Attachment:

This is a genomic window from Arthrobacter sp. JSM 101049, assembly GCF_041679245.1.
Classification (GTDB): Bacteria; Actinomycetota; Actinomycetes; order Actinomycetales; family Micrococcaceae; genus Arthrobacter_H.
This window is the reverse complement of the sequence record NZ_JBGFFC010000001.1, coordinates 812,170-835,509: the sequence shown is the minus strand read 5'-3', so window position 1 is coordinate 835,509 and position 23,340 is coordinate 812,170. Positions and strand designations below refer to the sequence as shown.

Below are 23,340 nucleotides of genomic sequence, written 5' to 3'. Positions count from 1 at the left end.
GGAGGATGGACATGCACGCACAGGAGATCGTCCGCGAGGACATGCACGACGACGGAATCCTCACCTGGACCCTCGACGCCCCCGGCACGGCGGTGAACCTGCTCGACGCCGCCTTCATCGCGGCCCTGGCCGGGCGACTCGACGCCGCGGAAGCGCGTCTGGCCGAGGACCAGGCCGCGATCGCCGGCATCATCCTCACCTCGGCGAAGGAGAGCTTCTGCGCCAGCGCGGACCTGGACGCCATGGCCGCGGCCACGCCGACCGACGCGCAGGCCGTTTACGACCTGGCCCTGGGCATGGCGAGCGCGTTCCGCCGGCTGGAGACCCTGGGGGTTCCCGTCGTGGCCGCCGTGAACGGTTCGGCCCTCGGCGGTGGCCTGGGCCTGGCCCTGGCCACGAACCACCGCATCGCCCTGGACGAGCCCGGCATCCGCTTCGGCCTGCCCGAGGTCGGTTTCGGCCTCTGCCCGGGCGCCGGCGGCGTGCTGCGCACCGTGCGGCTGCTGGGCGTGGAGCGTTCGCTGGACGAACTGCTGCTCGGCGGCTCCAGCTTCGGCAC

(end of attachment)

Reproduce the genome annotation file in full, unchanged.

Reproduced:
This is a genomic window from Arthrobacter sp. JSM 101049, assembly GCF_041679245.1.
Classification (GTDB): Bacteria; Actinomycetota; Actinomycetes; order Actinomycetales; family Micrococcaceae; genus Arthrobacter_H.
This window is the reverse complement of the sequence record NZ_JBGFFC010000001.1, coordinates 812,170-835,509: the sequence shown is the minus strand read 5'-3', so window position 1 is coordinate 835,509 and position 23,340 is coordinate 812,170. Positions and strand designations below refer to the sequence as shown.

Below are 23,340 nucleotides of genomic sequence, written 5' to 3'. Positions count from 1 at the left end.
GGAGGATGGACATGCACGCACAGGAGATCGTCCGCGAGGACATGCACGACGACGGAATCCTCACCTGGACCCTCGACGCCCCCGGCACGGCGGTGAACCTGCTCGACGCCGCCTTCATCGCGGCCCTGGCCGGGCGACTCGACGCCGCGGAAGCGCGTCTGGCCGAGGACCAGGCCGCGATCGCCGGCATCATCCTCACCTCGGCGAAGGAGAGCTTCTGCGCCAGCGCGGACCTGGACGCCATGGCCGCGGCCACGCCGACCGACGCGCAGGCCGTTTACGACCTGGCCCTGGGCATGGCGAGCGCGTTCCGCCGGCTGGAGACCCTGGGGGTTCCCGTCGTGGCCGCCGTGAACGGTTCGGCCCTCGGCGGTGGCCTGGGCCTGGCCCTGGCCACGAACCACCGCATCGCCCTGGACGAGCCCGGCATCCGCTTCGGCCTGCCCGAGGTCGGTTTCGGCCTCTGCCCGGGCGCCGGCGGCGTGCTGCGCACCGTGCGGCTGCTGGGCGTGGAGCGTTCGCTGGACGAACTGCTGCTCGGCGGCTCCAGCTTCGGCAC